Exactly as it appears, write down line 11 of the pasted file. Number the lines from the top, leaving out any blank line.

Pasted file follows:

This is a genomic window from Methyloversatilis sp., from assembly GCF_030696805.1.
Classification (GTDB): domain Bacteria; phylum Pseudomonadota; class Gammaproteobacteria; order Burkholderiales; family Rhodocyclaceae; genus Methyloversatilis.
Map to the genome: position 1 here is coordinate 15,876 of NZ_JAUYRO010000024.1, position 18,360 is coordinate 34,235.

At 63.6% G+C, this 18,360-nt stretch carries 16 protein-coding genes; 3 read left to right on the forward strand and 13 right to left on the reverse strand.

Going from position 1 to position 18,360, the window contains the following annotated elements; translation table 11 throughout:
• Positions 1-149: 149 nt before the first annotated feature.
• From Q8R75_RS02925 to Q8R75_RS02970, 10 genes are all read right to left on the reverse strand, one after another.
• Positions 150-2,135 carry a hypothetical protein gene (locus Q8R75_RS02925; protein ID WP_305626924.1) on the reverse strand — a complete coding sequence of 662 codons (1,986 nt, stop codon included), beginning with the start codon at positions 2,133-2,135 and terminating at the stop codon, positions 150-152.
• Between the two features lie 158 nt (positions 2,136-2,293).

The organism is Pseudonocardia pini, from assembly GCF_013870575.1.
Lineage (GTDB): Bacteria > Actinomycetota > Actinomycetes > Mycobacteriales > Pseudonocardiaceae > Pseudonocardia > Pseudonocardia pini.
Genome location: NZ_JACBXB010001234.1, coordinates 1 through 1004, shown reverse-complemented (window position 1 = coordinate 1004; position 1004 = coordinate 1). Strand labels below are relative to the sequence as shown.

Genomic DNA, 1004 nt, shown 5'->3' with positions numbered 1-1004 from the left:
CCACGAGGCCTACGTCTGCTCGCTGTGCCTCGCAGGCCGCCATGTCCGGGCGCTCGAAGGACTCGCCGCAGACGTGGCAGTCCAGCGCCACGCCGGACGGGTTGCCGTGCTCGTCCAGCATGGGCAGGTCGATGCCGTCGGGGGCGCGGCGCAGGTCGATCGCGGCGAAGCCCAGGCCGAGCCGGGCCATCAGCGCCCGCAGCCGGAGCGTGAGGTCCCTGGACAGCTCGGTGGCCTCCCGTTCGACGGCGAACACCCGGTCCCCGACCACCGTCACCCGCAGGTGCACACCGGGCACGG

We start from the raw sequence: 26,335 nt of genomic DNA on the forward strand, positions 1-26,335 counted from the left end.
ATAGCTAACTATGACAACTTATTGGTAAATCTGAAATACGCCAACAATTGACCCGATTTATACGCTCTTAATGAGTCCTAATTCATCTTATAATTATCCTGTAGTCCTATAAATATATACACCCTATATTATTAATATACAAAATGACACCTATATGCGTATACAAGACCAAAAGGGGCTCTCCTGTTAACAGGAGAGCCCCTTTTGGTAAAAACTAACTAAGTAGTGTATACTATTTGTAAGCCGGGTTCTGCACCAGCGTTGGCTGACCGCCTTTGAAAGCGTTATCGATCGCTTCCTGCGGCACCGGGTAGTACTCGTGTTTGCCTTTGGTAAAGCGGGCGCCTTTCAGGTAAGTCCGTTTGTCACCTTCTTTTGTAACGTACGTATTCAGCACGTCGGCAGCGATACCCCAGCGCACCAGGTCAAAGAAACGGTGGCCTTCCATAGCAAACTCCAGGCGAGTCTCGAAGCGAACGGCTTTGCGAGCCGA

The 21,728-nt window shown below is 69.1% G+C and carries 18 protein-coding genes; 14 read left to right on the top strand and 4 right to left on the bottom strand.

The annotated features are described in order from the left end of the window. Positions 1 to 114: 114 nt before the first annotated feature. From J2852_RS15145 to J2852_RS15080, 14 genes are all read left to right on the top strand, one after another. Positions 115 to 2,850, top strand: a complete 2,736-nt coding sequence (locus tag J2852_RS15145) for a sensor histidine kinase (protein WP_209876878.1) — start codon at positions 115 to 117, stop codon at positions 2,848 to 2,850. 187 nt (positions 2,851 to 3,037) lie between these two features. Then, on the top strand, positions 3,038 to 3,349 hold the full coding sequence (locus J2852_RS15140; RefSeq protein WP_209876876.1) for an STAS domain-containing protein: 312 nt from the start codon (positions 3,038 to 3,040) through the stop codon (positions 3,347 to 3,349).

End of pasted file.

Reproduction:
Lineage (GTDB): Bacteria > Actinomycetota > Actinomycetes > Mycobacteriales > Pseudonocardiaceae > Pseudonocardia > Pseudonocardia pini.